We are all wired differently. We don’t always agree. How can you change someone so you are on the same page?
Simply answered? You can’t. But, you can change your reactions to events, people and situations. Especially if you witness a pattern in your life that doesn’t serve you or others. If you hear yourself saying/thinking, “If they would just (fill in the blank).” Or, “If they just wouldn’t (fill in the blank)” more often than not, then you need to look within, not out. But, if in their presence you feel bad, confused or unworthy, you don’t need to invest any time in “changing” them. You need to move on. A healthy, dynamic relationship will bring out the best in you and others, not the worst.
A look in the mirror:
Are you making someone feel perpetually bad, confused or unworthy? It’s time for serious reflection on what you are and aren’t bringing to the table. Look at your underlying heart-attitude and behaviors.
As always, your family-friendly comment is welcome!
Are you in a relationship, work or personal, where you feel frustrated, stuck, mixed-up, or in the middle of drama most of the time? If so, barring extenuating circumstances, you are in a relationship with a toxic person. Toxic people suck the very life out of you. At the very least, you’re bone weary exhausted after almost every encounter with them. Even if you’re not Christian, the Bible has very pithy scriptures. For example, Psalm 31:10 tells what it’s like living with a toxic person, “My life is consumed by anguish and my years by groaning; my strength fails because of (fill in the person’s name), and my bones grow weak.” Spot on, isn’t it? Do you need more support to determine if the relationship is toxic? How do you feel prior to meeting with them? Do you feel dread or angst? How much do you ruminate about it or talk about it what they said and/or their reactions with someone else? Psst…that’s a victim mentality and a complete waste of your time. Affirmative answers to those questions mean you have a toxic relationship and you need to protect your heart and soul. Life is just too short to be with people who don’t love you back in healthy ways that support you to be your best.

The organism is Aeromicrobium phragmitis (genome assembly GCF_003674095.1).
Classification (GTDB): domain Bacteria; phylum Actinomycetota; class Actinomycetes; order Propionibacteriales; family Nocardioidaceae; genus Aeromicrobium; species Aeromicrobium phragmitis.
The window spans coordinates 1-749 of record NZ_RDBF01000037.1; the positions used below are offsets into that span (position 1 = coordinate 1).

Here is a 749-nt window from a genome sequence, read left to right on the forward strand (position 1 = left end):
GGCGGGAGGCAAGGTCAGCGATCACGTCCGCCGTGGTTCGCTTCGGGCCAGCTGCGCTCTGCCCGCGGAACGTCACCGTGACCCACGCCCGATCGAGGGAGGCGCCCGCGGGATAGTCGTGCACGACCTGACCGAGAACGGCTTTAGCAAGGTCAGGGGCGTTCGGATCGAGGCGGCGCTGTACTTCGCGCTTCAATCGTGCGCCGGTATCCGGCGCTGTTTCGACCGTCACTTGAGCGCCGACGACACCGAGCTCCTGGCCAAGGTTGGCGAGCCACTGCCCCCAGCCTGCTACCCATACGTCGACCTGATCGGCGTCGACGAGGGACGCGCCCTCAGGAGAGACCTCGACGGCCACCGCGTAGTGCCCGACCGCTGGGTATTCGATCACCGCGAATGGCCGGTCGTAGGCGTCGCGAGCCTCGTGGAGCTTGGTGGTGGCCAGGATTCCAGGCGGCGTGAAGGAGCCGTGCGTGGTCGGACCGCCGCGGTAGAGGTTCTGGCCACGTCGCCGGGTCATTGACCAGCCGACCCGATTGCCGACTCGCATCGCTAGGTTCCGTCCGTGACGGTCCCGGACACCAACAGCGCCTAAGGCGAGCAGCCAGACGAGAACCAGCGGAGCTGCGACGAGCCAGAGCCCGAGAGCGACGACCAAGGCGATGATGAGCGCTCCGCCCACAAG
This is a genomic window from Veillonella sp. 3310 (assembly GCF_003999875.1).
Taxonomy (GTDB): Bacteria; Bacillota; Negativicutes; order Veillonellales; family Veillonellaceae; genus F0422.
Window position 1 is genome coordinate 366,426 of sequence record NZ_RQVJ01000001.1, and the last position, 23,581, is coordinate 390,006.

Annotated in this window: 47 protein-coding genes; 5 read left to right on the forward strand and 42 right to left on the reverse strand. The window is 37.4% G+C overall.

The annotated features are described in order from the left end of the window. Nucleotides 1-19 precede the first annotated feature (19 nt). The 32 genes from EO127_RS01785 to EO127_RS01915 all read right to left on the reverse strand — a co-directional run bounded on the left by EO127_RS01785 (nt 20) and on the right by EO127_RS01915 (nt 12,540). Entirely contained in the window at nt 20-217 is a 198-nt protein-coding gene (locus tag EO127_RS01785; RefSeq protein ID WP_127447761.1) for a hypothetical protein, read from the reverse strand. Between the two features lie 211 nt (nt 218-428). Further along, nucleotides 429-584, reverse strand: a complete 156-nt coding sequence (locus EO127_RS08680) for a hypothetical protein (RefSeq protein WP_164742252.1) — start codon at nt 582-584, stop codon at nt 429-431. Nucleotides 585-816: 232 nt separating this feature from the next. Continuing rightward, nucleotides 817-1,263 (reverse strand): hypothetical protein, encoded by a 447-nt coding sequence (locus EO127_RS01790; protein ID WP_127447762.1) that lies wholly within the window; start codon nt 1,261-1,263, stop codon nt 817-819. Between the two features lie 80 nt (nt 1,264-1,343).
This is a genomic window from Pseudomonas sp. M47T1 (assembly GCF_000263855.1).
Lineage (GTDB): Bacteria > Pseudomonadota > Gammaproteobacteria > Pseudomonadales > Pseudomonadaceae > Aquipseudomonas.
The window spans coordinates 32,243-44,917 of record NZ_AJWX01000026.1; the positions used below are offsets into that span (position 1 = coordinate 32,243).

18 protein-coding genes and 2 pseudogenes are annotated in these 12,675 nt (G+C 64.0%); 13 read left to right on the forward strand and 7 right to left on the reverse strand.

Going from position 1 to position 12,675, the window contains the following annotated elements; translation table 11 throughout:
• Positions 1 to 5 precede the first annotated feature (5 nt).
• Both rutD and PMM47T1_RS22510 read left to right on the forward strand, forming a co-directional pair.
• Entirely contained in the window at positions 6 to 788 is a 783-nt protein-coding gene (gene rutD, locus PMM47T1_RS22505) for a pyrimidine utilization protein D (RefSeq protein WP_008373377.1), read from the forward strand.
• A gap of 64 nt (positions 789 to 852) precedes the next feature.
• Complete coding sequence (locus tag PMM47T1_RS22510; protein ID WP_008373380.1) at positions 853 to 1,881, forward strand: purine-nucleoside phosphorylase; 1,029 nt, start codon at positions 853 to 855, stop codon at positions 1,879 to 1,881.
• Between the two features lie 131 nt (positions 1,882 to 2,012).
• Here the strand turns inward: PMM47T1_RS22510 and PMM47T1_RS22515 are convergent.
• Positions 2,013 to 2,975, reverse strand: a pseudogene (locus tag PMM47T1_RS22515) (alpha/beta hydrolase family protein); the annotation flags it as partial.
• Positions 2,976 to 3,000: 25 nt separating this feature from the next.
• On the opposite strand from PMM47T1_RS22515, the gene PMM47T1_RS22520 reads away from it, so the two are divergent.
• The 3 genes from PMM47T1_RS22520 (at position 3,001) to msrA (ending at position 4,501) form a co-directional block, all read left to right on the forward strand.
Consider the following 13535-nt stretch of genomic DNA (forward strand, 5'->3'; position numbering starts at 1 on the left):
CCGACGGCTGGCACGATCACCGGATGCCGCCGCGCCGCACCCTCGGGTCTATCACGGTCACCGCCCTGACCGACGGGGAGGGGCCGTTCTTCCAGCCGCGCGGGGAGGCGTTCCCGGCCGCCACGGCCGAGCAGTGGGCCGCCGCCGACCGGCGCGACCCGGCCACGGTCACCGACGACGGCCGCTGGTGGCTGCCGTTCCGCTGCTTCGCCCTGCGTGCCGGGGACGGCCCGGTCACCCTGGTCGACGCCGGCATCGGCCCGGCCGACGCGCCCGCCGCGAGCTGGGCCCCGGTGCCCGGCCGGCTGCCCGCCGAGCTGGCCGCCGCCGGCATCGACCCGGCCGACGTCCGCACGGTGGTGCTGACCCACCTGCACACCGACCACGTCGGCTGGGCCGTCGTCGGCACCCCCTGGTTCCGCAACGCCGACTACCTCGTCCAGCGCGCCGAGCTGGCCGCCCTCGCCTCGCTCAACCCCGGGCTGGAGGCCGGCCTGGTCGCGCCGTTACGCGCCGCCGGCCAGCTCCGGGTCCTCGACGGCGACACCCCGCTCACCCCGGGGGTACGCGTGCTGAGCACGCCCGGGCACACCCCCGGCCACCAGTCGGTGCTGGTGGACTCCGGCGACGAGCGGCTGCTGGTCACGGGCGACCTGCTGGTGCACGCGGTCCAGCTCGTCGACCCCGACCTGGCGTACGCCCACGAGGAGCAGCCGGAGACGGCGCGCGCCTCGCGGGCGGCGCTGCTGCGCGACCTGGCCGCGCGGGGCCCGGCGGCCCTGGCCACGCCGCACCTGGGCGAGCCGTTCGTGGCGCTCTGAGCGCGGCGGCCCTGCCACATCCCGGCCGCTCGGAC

Now what? There are 4 things you need to do if you find yourself in a toxic relationship and want out (you have to want the “out” more than staying “in”) or at the very least limit exposure to them:
- Recognizing the relationship as toxic and labeling it accurately. Once you’ve accurately labeled it you can move on. It’s the ruminating questions you incessantly ask yourself that keep you paralyzed. For example, “Did she really say that?” “Can you believe he feels that way about xyz.” “Maybe if I just said xyz he would have understood …” and hundreds of other time-wasting, emotion-twisting questions.
- Keep your feelings in check and always communicate with them rationally. In fact, being rational is a trigger for toxic people. They will try harder to push your buttons. That’s when you know you have to walk away. You can’t be rational with an irrational person.
- Look for and offer common ground. In its’ absence, move on.
- Extricate yourself from that relationship. Just block the person from your phone. Turn your chair around in the office. Don’t accept invitations from them and/or where they will be present. Never engage in anything personal with a toxic person. Eventually, they will tire of you and seek another body to suck the life out of.
Hug and a Shove,
Do you have comments, tips, or ideas for extricating, unwinding from toxic relationships? Please leave your kind and helpful comments, below.
Abuse is often over-used or used incorrectly. And yet, when it is needed to be said, the word isn’t uttered due to shame. It’s time to set the record straight. The word “abuse” is defined by Merriam-Webster as
a corrupt practice or custom
improper or excessive use or treatment